VIENNA - Unlike in the past, this year's Black Friday event seemed tame as retailers gave customers two days to capture coveted items at bargain prices.
"This year went very well and smoothly," said Katrina Stephens, marketing director with Grand Central Mall. "The feeling of the day seems to have changed; I don't get the whole feeling that people are rushing this year."
Beginning Thursday evening, thousands of people filled the mall and surrounding stores as retailers extended the annual Black Friday sales to Thanksgiving Day, despite opposition from some people.
Shoppers fill the aisles of Old Navy, at 830 Grand Central Ave., around 11 a.m. on Black Friday as they rummaged through stacks of sweaters, piles of jeans and numerous coats to find the perfect gift and a deal. (Photo by Jolene Craig)
"The response we have received has been positive," said Michael Gibson, supervisor for the J.C. Penney store in the Grand Central Mall. "We opened at 8 p.m. (Thursday) and shoppers did not stop all day."
J.C. Penney was one of roughly 50 stores and restaurants in and connected with the mall, including Sears, Belk, Elder Beerman, Victoria's Secret and American Eagle, that opened at 8 p.m. on Thanksgiving to join other retailers, including Wal-Mart and Kmart.
Prior to the holiday, people took to social media to voice their opposition to the earlier shopping hours with a number of Facebook pages having been started. One page called "Say No To Shopping on Thanksgiving" asked consumers to stay home on the holiday with their families instead of shop.
Despite the people who spoke out against shopping on the holiday, hundreds of people filled the Grand Central Mall and opened stores, which Stephens said she believes helped keep the usual Black Friday problems at bay.
"I have spoken to a number of our store managers and several have told me they feel like the usual Black Friday madness has been spread out and calmed down," Stephens said. "The earlier opening has definitely mixed things up for us at the mall because we had no idea what to expect, so we just worked with our retailers to allow them to do what they had planned."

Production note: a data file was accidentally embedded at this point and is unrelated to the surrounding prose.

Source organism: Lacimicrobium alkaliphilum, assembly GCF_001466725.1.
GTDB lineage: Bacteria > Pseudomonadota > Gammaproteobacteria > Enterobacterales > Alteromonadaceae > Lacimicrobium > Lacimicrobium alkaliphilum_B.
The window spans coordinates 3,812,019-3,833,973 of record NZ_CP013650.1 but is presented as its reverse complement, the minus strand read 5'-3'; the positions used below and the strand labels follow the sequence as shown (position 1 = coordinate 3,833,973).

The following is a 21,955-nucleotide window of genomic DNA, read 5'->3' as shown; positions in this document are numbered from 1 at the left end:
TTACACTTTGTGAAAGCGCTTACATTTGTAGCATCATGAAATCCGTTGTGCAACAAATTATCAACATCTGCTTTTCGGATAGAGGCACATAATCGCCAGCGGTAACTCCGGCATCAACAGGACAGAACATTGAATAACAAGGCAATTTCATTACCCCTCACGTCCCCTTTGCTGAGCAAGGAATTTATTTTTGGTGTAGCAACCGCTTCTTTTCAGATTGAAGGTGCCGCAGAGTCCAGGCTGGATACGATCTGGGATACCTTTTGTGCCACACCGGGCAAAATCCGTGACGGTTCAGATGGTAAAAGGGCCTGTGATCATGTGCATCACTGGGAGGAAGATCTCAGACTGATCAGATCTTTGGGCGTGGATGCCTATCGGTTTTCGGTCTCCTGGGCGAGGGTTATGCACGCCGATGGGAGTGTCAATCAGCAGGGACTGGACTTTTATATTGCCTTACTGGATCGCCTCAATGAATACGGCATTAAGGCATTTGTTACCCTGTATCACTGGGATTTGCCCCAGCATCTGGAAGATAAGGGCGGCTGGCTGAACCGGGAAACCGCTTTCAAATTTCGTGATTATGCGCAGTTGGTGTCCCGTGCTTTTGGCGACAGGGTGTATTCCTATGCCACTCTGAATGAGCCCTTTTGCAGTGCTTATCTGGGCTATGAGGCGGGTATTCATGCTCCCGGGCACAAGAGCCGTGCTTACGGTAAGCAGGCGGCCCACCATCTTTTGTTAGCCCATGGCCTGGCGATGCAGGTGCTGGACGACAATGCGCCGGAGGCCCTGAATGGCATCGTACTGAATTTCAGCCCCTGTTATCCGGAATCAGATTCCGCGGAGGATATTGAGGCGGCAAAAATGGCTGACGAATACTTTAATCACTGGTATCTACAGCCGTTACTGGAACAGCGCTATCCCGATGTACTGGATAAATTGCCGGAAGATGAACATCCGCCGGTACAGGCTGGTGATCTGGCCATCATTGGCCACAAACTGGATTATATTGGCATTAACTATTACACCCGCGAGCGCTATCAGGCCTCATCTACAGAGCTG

Not only did the longer hours allow for shoppers to take their time looking for the perfect gift at the right price, it also appeared to help keep local law enforcement less busy.
"We usually have a few calls from retailers to help with unruly customers or shoplifters and a few accidents but (Friday) was quiet," said Sgt. Greg Collins with the Parkersburg Police Department. "We have been very pleased with the day."
A dispatcher with the Vienna Police Department said their officers did not receive any calls from stores in the mall or other locations looking for help with upset shoppers.
"Retailers were very keen this year," said Stephens. "Because of the hours they chose to be open and the way they organized their sales, it allowed people to be more relaxed than in years past, which helped everyone."
An estimated 147 million shoppers were expected to hit the stores this weekend across the country, according to the industry trade group the National Retail Federation.
Overall, The National Retail Federation expects retail sales to be up 3.9 percent to $602.1 billion during the last two months of the year. That's greater than last year's 3.5 per cent growth, but below the 6 percent pace seen before the recession.
Locally owned stores are expecting a boost today from the national Small Business Saturday event.
Today small businesses across the country will participate in the event created to encourage people to make an impact on the local economy and community by shopping locally.
"We were very busy (Friday), which we attribute to the nice weather that encouraged people to get out of their homes and shop," said Debbie Cline, co-owner of Twisted Sisters in downtown Marietta. "We were thrilled with the Friday sales and hope the weather cooperates again so more people will come out (today)."